Preparing for a worst-case hurricane scenario
An Imperfect Storm
BY WBM STAFF
AS Tropical Storm Arthur is entered into the history books
as a 2020 pre-season storm, what if a major
hurricane did strike and COVID-19 is still in play?
Evacuation orders could be issued as many
residents are still coping with stay-at-home, some businesses
and the schools closed, all the while edicts not to congregate in
large numbers or other restrictions still in place.
Admittedly it is a nightmare scenario, but it is important to be
prepared, we already had one offshore tropical storm behind us.
“Disasters won’t stop, even during a pandemic,” says Barry
Porter, CEO of the American Red Cross Eastern North Carolina
Region. “Make your preparations now, thinking
about the coronavirus situation as you do.”
Hurricane season officially begins June 1
and continues through the end of November.
Tropical forecast meteorologists at Colorado
State University, typically among the most
accurate in the nation, predict an above
average season with 16 named storms in
the Atlantic. The researchers expect eight to
become hurricanes, of which four will reach
major status, Category 3 or higher (winds of
at least 111 mph).
In 2018, Hurricane Florence came ashore at Wrightsville
Beach and caused record flooding and 42 deaths in North
Carolina. Hurricane Dorian, the most destructive storm of 2019,
spared North Carolina major damage as it remained offshore
after devastating the Bahamas with 180 mph winds.
“This is a unique hurricane season,” says Anna McRay, assistant
director of New Hanover County Emergency Management. “It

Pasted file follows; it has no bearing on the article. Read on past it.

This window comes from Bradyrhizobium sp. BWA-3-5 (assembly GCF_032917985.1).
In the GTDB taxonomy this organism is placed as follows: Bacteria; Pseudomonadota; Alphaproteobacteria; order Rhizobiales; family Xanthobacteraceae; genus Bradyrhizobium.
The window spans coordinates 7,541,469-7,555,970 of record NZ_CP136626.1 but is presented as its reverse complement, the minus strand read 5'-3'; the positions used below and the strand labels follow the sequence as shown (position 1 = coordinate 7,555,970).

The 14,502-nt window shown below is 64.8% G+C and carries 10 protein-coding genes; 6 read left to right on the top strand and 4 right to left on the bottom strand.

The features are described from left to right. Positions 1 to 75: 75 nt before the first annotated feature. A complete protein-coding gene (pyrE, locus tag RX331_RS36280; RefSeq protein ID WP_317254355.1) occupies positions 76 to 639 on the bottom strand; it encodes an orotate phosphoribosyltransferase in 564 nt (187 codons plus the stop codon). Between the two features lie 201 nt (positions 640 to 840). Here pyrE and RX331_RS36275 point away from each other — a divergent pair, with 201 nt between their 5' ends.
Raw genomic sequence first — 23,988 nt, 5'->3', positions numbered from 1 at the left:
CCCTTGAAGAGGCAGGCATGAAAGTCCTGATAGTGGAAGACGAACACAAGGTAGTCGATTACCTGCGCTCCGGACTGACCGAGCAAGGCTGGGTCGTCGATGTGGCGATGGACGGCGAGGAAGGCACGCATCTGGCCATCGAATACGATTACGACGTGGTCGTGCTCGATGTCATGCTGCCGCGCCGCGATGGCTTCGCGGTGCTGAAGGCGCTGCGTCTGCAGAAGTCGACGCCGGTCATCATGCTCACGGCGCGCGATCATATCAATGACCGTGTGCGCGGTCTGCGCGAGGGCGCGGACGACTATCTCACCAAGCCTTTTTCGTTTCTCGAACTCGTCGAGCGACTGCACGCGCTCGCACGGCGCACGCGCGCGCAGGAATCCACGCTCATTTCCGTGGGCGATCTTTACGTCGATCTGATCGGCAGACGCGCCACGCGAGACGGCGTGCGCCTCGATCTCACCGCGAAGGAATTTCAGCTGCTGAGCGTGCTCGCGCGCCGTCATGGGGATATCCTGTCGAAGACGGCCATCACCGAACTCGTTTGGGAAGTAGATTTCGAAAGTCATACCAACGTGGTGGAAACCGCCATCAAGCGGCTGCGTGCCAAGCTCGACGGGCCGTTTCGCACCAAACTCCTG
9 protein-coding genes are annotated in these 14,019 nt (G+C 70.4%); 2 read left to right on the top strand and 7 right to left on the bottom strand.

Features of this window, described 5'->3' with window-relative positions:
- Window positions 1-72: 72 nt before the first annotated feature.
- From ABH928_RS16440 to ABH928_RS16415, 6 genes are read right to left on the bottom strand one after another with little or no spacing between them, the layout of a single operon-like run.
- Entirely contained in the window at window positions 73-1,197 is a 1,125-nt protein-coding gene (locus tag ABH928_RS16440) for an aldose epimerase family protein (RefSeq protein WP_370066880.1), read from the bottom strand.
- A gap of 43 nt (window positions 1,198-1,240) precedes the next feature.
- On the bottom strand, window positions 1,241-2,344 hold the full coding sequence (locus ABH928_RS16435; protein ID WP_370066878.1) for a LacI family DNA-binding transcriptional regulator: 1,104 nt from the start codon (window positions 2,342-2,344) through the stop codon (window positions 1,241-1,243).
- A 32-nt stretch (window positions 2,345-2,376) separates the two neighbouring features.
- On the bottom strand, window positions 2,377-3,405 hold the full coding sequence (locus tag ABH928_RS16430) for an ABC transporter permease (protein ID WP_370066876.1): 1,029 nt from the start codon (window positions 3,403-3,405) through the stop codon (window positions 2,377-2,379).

will take holistic and flexible planning so we are ready.”
For those who might be forced to evacuate to a hotel in the
coronavirus scenario, she says masks, social distancing and
avoiding crowds should be a key part of the plans. Avoiding
crowded hotel lobbies and staying in your room as much as
possible to avoid contact with others is advised. Other precau-tions,
including staying six feet from others and frequent hand-washing,
Plans for emergency shelters have been changed to reflect
the new reality, McRay says. Shelters in the
past have planned for 20 square feet per
occupant. The new guideline is 36 square feet.
The guidelines would mean fewer occupants,
but if needed there would be more shelters.
In light of the coronavirus, the Red Cross
advises adjusting any previous hurricane plans.
Evacuees staying with friends or relatives
should check if they have symptoms of
COVID-19 or have people in their home at
higher risk for serious illness. If so, make other
arrangements. Check with hotels, motels and
campgrounds to see if they are open along evacuation routes.
McRay suggests the Centers for Disease Control and
Prevention website (www.cdc.gov) for planning for coronavirus
protection, and the Federal Emergency Management Agency’s
website (www.fema.gov) for more on hurricane preparedness.
Do not overlook:
Cash or traveler’s checks.
Have important family documents such as insurance
policies, identification and bank account records saved
or in a waterproof, portable container.
One-month supply of prescription medication.
Family pets. If it is not safe for people to stay home,
it is not safe for pets either. Keep a list of pet-friendly
hotels/motels and animal shelters and take pet food
and extra water.
The Red Cross advises hurricane kits should also now include:
Personal hygiene items.
Cleaning and disinfectant supplies (tissues, hand sanitizer with
60 percent alcohol, and disinfecting wipes).
Cloth face coverings for everyone in your household who can
wear one safely. Cloth face coverings should not be placed
on young children under age 2, anyone who has trouble
breathing, or is unable to remove it without help.
Cloth face coverings are not a substitute for physical distancing.
WBM june 2020